Guardsman and partners develop cybersecurity tech, launch GCI
Guardsman Group has partnered with two tech entrepreneurs to launch a new system they developed as a cybersecurity tool.
The partners have formed Guardsman Cyber Intelligence, GCI, which is the product of an investment pitch from Ryan Sterling and his business partner, Omar Edwards, who needed backing to develop the system.
“We knew we had a good product, but we wanted a partner to build it out, Sterling told the Financial Gleaner following Wednesday’s launch of the new operation.
Companies Office of Jamaica records show that GCI was incorporated on December 29 last year, with 100,000 issued shares. Guardsman holds 57,000 shares equating to 57 per cent ownership, while Sterling through his company ARC Sterling Inc, and Edwards through his company Vulteris LLC split the rest of the shares, equally.
The six directors of GCI were listed as Sterling, Edwards, Neil Robinson, Guardsman Managing Director Vinay Walia, Nicolas Benjamin, and Guardsman Chairman and founder Kenneth Benjamin.
GCI is entering a developing market where Jamaica currently looks to other countries for IT security products.
Cybersecurity systems normally come bundled as a suite of services to cater to larger IT systems at scale. The result is that tech companies such as tTech, Symptai, and others, act as resellers for security software provided by companies such as McAfee, Norton, and Avast. These systems provide some protection from computer viruses and other IT vulnerabilities that can be exploited by malware and ransomware, with perpetrators successfully demanding the payment of a ransom up to 60 per cent of the time, according to IT expert Dr Corlane Barclay.
Speaking at the launch of GCI, Barclay warned that Jamaica ranks too low among the list of countries worldwide that are tracked by the Global Standard Security Index of the International Telecommunications Union.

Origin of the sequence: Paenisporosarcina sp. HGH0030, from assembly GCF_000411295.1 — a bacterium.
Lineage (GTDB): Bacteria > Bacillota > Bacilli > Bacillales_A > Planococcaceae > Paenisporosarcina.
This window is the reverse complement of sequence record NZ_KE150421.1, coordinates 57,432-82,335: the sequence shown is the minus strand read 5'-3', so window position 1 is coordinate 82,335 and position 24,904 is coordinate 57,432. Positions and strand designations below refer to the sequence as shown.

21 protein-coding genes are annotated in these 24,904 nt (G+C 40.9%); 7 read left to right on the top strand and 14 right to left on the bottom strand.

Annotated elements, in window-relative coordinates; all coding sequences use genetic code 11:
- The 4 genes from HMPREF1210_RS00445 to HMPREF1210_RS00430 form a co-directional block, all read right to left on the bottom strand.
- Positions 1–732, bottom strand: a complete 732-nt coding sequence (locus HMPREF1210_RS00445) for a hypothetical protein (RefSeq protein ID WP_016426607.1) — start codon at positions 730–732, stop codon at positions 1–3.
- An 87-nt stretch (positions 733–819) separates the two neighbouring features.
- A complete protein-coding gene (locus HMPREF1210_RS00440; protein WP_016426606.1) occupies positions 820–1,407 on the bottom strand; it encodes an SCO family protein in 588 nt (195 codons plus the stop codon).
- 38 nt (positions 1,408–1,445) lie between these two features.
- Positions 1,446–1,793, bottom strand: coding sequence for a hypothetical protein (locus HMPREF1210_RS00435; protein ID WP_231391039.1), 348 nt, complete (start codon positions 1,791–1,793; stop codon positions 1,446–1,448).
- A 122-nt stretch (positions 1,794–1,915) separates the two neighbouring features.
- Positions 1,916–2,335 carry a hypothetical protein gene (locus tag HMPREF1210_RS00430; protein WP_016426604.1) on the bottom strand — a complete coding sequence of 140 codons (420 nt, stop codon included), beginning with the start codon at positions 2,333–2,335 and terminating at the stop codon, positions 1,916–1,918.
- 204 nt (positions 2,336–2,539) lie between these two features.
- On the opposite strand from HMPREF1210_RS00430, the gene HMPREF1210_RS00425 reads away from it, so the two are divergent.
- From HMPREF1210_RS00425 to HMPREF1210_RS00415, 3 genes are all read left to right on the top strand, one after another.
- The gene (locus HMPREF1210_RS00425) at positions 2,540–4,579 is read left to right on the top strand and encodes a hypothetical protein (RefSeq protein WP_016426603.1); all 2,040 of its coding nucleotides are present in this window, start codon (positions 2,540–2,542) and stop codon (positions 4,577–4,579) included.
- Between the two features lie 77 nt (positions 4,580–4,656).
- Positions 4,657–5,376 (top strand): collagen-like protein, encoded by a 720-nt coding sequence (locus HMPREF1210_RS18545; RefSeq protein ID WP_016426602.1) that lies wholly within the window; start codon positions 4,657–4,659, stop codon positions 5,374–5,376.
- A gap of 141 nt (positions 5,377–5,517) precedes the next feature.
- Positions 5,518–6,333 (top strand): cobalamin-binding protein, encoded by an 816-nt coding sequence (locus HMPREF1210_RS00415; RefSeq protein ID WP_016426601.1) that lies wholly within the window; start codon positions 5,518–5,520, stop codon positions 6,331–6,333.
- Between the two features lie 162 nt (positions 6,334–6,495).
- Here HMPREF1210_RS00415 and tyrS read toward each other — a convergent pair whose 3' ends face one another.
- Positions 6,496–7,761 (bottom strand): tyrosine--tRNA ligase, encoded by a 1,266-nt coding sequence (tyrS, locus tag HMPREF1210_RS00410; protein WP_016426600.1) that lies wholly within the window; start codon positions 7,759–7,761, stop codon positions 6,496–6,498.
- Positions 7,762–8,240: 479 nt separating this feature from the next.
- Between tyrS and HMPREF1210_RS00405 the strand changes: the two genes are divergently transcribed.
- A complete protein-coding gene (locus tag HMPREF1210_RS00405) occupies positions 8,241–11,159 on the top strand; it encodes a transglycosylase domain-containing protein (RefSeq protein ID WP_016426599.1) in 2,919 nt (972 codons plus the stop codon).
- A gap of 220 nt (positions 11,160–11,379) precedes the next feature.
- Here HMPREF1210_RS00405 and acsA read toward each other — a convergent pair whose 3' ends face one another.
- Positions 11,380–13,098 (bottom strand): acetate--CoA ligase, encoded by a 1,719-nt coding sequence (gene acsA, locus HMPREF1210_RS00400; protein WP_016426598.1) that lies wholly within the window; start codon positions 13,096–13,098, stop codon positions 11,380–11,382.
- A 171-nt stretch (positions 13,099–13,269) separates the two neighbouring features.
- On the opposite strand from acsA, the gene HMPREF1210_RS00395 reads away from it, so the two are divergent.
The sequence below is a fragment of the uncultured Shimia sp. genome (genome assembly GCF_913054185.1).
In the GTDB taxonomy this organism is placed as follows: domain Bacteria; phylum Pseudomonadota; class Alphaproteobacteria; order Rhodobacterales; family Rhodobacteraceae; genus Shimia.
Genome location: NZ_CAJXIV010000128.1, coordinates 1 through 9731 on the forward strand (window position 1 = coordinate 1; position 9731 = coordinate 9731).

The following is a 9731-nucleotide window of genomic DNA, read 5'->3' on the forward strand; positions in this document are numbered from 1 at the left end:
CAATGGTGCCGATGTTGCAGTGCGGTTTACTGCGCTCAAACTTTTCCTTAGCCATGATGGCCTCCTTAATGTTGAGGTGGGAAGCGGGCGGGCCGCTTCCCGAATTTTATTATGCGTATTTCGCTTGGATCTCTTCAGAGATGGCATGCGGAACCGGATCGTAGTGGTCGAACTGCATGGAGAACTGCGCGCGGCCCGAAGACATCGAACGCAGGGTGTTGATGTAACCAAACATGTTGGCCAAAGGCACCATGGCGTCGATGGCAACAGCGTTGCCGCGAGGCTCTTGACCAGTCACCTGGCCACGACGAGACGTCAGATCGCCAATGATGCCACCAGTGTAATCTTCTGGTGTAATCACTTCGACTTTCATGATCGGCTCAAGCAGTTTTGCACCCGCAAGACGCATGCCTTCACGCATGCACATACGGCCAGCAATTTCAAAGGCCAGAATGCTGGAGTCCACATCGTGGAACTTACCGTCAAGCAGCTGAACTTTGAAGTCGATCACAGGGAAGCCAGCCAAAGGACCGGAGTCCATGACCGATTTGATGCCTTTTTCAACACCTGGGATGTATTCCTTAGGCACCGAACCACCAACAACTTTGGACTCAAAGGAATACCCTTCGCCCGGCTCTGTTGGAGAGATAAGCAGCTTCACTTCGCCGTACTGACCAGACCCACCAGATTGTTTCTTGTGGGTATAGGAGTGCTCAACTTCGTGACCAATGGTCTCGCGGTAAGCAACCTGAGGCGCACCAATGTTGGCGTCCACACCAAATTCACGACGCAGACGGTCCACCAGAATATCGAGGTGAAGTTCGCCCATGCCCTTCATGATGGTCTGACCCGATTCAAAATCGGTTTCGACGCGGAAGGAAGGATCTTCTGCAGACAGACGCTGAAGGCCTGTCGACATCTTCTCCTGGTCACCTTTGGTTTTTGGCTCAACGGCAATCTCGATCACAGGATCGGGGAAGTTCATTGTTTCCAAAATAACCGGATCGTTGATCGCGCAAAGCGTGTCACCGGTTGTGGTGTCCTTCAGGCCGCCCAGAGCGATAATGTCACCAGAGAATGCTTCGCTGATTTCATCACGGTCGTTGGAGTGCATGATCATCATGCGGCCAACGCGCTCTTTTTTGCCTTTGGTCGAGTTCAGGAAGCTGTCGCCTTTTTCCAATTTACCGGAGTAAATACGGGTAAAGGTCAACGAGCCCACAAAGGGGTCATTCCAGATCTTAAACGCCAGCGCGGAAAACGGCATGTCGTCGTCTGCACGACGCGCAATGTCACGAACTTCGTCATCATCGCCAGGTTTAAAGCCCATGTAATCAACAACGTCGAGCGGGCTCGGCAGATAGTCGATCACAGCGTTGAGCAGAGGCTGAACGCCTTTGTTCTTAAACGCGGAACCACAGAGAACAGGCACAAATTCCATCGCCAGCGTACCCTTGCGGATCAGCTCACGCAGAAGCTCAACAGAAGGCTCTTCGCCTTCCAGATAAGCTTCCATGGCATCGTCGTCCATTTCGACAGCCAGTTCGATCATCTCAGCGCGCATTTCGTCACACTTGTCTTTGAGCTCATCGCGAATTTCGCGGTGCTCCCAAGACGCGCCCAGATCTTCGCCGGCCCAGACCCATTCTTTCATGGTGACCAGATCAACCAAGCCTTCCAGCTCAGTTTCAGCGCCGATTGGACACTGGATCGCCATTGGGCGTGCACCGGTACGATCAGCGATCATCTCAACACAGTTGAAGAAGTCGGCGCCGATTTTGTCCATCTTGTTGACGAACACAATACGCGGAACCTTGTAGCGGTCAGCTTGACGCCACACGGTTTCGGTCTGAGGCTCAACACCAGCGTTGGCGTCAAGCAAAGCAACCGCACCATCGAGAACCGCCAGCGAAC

In the 2022 ITU report, Jamaica ranked 106th out of 182 countries or 16th out of 35 countries in the Americas, for IT systems vulnerability.
“Those are not numbers that we should be proud of. It is saying that we need to do so much more than what we’re doing to be able to effectively respond to cybercrime,” Barclay said.
Sterling says the GCI system was developed totally in Jamaica, using local talent but with an international clientèle in mind.
“We built the architecture from scratch using Omar’s knowledge of building solutions and services for Fortune 100 companies worldwide. We got a 10-person team of talented Jamaicans including software developers and security analysts and we did the buildout over two years,” Sterling said.
“We’ve developed software that can be tailored to the client’s needs having regard to company size and the type of business they run. It therefore becomes unique to your company.”
He said GCI has a security operations centre, or SOC, that provides for up 24-hour monitoring and intervention if necessary. Additionally, GCI will offer protection in three areas: managed threat detection and response; penetration testing and red-teaming, where GCI will deliberately behave like malicious actors to seek out and fix system vulnerabilities; and brand protection across the web, including the dark web, Sterling added.
He said the GCI system took two years to build and that its services would be on offer to everyone, including “the mom and pop shops, SMEs, government agencies or enterprise-level” clients.